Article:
The attacks on journalists while they were covering the 2019 general election in Nigeria highlight the challenges they face in carrying out their work. Nigeria is considered to be among the most dangerous and difficult countries in West Africa for journalists. Reports in 2022 regarding attacks against journalists confirm the need for enhanced protection for media professionals in the context of the election. It is unacceptable that media workers should be subjected to violence and intimidation while performing their professional duties. 

The International Covenant on Civil and Political Rights (ICCPR) and the Declaration of Principles on Freedom of Expression, as well as the African Charter on Democracy, Elections and Governance, recognise the right to freedom of expression and the right of journalists to carry out their work without fear of violence or intimidation.


During election periods, a considerable amount of disinformation is shared on various platforms, particularly on social media. The impact of this disinformation can be devastating, ranging from undermining the electoral process and disproportionately influencing voting patterns to fuelling increasing violence and disrupting social cohesion. It can also damage the country’s reputation on the international stage. To mitigate the impact of disinformation during elections, it is crucial for voters to exercise caution and take the necessary steps to verify the accuracy of information before sharing it. This includes being vigilant and questioning the authenticity of information, fact-checking using reliable sources, and avoiding the spread of false or misleading information. It is important to rely on trustworthy sources of information to ensure that information being shared is accurate and unbiased. By taking these steps, voters can help prevent the spread of disinformation and ensure a fair and credible electoral process.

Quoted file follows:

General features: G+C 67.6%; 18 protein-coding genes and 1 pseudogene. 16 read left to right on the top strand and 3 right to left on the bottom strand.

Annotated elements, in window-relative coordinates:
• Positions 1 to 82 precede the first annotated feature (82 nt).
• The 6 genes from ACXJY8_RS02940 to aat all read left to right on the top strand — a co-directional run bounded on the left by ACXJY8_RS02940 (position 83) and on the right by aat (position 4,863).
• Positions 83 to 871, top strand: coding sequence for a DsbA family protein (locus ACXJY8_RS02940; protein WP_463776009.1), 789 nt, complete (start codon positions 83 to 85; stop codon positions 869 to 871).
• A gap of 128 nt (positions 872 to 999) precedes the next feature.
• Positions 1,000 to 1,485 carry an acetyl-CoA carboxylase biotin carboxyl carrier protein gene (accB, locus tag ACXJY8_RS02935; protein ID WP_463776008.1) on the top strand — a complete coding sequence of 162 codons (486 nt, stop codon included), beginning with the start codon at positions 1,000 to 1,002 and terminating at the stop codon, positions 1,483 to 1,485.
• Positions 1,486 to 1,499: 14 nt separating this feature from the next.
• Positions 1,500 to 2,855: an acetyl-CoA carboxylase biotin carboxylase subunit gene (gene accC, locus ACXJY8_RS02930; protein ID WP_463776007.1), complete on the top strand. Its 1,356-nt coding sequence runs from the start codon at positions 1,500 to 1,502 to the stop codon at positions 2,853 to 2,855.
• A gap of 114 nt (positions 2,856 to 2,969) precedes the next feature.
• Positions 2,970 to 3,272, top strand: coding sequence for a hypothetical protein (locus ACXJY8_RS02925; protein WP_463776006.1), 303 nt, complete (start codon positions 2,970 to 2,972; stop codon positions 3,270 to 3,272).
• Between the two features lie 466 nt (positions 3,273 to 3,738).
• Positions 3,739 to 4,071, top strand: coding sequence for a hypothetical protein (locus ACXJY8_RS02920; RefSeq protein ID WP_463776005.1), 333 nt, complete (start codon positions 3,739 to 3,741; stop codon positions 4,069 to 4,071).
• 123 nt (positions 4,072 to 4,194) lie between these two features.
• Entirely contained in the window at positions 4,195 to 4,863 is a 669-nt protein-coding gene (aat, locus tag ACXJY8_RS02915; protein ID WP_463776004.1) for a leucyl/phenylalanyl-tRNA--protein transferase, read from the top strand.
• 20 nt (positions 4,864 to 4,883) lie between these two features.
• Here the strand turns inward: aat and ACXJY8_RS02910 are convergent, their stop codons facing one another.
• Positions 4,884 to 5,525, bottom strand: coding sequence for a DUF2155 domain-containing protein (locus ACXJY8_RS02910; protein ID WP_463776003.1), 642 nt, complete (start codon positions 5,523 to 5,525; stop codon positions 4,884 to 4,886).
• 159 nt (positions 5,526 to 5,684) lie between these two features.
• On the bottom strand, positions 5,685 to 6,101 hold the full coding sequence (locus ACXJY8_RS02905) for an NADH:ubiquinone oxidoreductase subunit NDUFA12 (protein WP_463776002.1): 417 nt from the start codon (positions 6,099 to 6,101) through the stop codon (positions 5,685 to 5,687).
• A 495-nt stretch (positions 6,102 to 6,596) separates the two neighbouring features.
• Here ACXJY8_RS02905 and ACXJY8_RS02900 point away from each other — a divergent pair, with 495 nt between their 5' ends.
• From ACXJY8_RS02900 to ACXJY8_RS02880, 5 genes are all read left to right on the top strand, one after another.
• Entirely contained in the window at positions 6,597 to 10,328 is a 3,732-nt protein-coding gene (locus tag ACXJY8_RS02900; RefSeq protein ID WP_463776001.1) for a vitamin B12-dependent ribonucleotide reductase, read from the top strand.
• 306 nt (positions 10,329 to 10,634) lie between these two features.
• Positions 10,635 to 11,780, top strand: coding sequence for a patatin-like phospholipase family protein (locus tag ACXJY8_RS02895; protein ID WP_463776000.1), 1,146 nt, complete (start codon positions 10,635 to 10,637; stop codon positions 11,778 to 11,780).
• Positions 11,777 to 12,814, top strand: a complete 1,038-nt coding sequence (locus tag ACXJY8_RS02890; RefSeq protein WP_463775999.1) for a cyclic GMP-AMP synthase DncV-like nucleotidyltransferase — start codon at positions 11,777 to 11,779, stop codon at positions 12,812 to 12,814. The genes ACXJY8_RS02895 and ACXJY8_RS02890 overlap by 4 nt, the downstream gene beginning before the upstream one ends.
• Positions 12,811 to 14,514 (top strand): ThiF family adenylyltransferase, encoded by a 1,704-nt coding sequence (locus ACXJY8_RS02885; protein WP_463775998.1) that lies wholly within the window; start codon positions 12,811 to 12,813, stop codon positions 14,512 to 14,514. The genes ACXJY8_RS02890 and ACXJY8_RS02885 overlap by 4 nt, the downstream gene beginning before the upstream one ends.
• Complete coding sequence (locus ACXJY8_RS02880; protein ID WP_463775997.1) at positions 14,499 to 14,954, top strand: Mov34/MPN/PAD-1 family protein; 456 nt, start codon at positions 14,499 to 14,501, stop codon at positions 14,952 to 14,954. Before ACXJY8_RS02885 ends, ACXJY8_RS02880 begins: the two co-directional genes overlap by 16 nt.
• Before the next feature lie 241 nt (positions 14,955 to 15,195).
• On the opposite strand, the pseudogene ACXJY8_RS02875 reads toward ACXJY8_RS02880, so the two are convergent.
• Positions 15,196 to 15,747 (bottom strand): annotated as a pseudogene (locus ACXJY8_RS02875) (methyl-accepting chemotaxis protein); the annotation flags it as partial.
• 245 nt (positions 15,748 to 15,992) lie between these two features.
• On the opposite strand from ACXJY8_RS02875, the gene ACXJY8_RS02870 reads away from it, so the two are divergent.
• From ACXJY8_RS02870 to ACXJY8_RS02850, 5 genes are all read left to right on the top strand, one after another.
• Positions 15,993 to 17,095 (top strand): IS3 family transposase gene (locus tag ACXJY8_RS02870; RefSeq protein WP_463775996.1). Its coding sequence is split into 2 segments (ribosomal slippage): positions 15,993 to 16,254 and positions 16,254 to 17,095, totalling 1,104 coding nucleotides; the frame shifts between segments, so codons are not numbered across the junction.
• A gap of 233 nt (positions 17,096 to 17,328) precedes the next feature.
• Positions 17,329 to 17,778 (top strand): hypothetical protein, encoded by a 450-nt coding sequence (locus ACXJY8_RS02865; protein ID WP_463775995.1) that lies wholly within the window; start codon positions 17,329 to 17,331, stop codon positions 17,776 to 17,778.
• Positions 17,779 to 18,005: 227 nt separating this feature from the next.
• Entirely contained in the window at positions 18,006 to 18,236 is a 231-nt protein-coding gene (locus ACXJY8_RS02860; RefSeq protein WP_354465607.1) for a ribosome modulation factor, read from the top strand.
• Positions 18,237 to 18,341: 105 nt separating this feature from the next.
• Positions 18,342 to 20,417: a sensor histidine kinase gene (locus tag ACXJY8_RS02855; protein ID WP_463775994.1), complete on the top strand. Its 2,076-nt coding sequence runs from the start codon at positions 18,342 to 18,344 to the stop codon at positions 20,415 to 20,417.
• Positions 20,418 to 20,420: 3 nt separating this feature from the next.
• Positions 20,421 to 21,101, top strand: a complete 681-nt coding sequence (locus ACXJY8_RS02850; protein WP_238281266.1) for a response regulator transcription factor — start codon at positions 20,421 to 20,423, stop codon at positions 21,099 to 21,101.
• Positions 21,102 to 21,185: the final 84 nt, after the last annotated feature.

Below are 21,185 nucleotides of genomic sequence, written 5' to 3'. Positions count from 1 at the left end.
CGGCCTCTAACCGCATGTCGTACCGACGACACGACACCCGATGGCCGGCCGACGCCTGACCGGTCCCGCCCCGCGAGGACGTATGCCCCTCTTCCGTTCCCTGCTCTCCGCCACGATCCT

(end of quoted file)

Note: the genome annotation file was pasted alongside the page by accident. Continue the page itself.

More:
While it is vital for individuals to acknowledge their duties to stem the spread of disinformation, especially in the context of Nigeria’s 25 February election – reports have indicated the extent to which online disinformation has increased in the run up to the election – it is important to ensure freedom of expression is upheld in line with international standards. The United Nations has called on States to avoid ‘disproportionate measures such as internet shutdowns and vague and overly-broad laws to criminalise, block, censor and chill online speech and shrink civic space’. It has further states, ‘These measures are not only incompatible with international human rights law but also contribute to amplifying misperceptions, fostering fear and entrenching public mistrust of institutions.’

Nigeria’s legislative framework regarding disinformation can be very restrictive. Global Partner Digital (GPD), ARTICLE 19 and partners developed the LEXOTA platform, which provides information on laws and regulations in Nigeria. It notes that the country has several laws that criminalise the dissemination of false information, including the Cybercrimes (Prohibition, Prevention, Etc.) Act of 2015 and the Penal Code. While these laws are intended to combat the spread of false information and protect public safety and order, they can, and have been, used to suppress free speech and legitimate dissent.

Nigeria is ranked 79 out of 161 countries in the 2022 Global Expression Report – ARTICLE 19’s annual review of the state of freedom of expression and the right to information around the world.

For more information, please contact:

Maateuw Mbaye, Program Assistant, ARTICLE 19 Senegal/West Africa Email:  T: +221785958337

Aissata Diallo Dieng, Office Manager, ARTICLE 19 Senegal/West Africa Email:  T:+221338690322